Q. Does anyone check a Torah scroll before it is sold?
It has been estimated that up to 80% of scrolls used to be completely correct after painstaking personal checking, but now about 30% are found to have one or more mistakes.
Since there are over 300,000 letters in a Torah, the most scrupulously careful scribe can still occasionally make a blunder, e.g. spelling No’ach with a chaf instead of a chet or writing a word twice.
If there is even only one error the scroll may not be used until it is corrected, and there are times when a particular scroll has been in regular use for many years and no-one has detected the problem.
But now there is technology available that eases the scribe’s mind. Every column is computer-scanned for errors. Any error that is detected can then be carefully corrected by a sofer before the scroll is put into regular use. The same facility is also available for existing scrolls.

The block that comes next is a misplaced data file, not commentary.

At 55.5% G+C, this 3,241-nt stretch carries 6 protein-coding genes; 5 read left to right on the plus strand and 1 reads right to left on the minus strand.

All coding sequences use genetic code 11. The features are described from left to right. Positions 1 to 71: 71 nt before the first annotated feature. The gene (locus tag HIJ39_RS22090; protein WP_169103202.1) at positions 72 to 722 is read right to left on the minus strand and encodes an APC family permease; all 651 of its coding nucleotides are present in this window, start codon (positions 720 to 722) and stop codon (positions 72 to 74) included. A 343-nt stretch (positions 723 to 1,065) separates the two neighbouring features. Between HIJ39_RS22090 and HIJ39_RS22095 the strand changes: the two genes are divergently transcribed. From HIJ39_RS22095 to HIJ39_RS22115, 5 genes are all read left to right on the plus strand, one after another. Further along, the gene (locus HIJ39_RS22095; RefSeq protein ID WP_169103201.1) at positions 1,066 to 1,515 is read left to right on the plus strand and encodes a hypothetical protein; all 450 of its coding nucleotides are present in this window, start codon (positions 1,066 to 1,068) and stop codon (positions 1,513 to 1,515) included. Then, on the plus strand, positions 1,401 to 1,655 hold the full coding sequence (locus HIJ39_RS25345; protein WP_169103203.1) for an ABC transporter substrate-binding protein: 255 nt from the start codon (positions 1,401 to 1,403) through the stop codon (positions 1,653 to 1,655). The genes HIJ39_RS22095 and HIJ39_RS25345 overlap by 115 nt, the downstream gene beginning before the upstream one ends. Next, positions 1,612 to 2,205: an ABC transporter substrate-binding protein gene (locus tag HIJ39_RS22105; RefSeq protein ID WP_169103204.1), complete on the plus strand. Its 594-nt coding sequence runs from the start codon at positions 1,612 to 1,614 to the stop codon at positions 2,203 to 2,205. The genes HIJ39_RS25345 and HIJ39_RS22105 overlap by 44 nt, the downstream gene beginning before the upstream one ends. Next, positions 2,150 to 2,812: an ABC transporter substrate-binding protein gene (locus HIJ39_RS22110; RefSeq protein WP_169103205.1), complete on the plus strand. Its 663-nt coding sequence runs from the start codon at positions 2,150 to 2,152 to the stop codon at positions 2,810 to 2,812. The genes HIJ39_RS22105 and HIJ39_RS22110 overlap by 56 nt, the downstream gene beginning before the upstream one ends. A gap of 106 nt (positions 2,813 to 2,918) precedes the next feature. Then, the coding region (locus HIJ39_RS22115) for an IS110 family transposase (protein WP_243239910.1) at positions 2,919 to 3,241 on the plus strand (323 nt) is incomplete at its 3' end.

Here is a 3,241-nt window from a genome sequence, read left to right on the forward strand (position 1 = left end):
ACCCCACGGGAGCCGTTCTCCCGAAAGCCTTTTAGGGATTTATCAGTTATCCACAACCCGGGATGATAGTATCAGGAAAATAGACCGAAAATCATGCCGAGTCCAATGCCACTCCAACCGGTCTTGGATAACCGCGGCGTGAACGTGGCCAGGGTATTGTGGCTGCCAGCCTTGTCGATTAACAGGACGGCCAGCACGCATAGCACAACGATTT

An example is a small Torah scroll that I brought back from Israel for a family in Australia; with the scroll came photocopies of its columns and a detailed report from an Israeli organisation that developed an expertise in this area.
It should be added that sometimes the problem with an old scroll is not spelling but fading or cracked writing, and generally this too can be fixed with a steady scribal hand and kosher ink.